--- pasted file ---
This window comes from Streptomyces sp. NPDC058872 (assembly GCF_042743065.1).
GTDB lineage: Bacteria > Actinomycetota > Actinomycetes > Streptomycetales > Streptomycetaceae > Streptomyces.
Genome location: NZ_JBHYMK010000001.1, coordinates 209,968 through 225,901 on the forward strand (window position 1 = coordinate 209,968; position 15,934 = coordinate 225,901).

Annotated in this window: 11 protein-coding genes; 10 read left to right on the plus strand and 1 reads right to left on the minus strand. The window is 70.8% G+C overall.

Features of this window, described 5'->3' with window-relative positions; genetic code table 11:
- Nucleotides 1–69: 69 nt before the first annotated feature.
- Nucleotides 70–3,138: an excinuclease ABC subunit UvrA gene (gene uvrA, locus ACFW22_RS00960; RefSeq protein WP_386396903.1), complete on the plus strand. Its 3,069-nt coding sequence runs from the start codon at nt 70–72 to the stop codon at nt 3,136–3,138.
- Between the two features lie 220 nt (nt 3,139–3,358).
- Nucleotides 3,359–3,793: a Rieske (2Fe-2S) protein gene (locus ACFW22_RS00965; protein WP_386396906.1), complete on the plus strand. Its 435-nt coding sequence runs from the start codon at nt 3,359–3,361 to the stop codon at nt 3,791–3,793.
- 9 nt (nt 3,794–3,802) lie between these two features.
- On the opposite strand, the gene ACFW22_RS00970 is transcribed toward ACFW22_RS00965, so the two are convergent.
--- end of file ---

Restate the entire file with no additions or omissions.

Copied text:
This window comes from Streptomyces sp. NPDC058872 (assembly GCF_042743065.1).
GTDB lineage: Bacteria > Actinomycetota > Actinomycetes > Streptomycetales > Streptomycetaceae > Streptomyces.
Genome location: NZ_JBHYMK010000001.1, coordinates 209,968 through 225,901 on the forward strand (window position 1 = coordinate 209,968; position 15,934 = coordinate 225,901).

Annotated in this window: 11 protein-coding genes; 10 read left to right on the plus strand and 1 reads right to left on the minus strand. The window is 70.8% G+C overall.

Features of this window, described 5'->3' with window-relative positions; genetic code table 11:
- Nucleotides 1–69: 69 nt before the first annotated feature.
- Nucleotides 70–3,138: an excinuclease ABC subunit UvrA gene (gene uvrA, locus ACFW22_RS00960; RefSeq protein WP_386396903.1), complete on the plus strand. Its 3,069-nt coding sequence runs from the start codon at nt 70–72 to the stop codon at nt 3,136–3,138.
- Between the two features lie 220 nt (nt 3,139–3,358).
- Nucleotides 3,359–3,793: a Rieske (2Fe-2S) protein gene (locus ACFW22_RS00965; protein WP_386396906.1), complete on the plus strand. Its 435-nt coding sequence runs from the start codon at nt 3,359–3,361 to the stop codon at nt 3,791–3,793.
- 9 nt (nt 3,794–3,802) lie between these two features.
- On the opposite strand, the gene ACFW22_RS00970 is transcribed toward ACFW22_RS00965, so the two are convergent.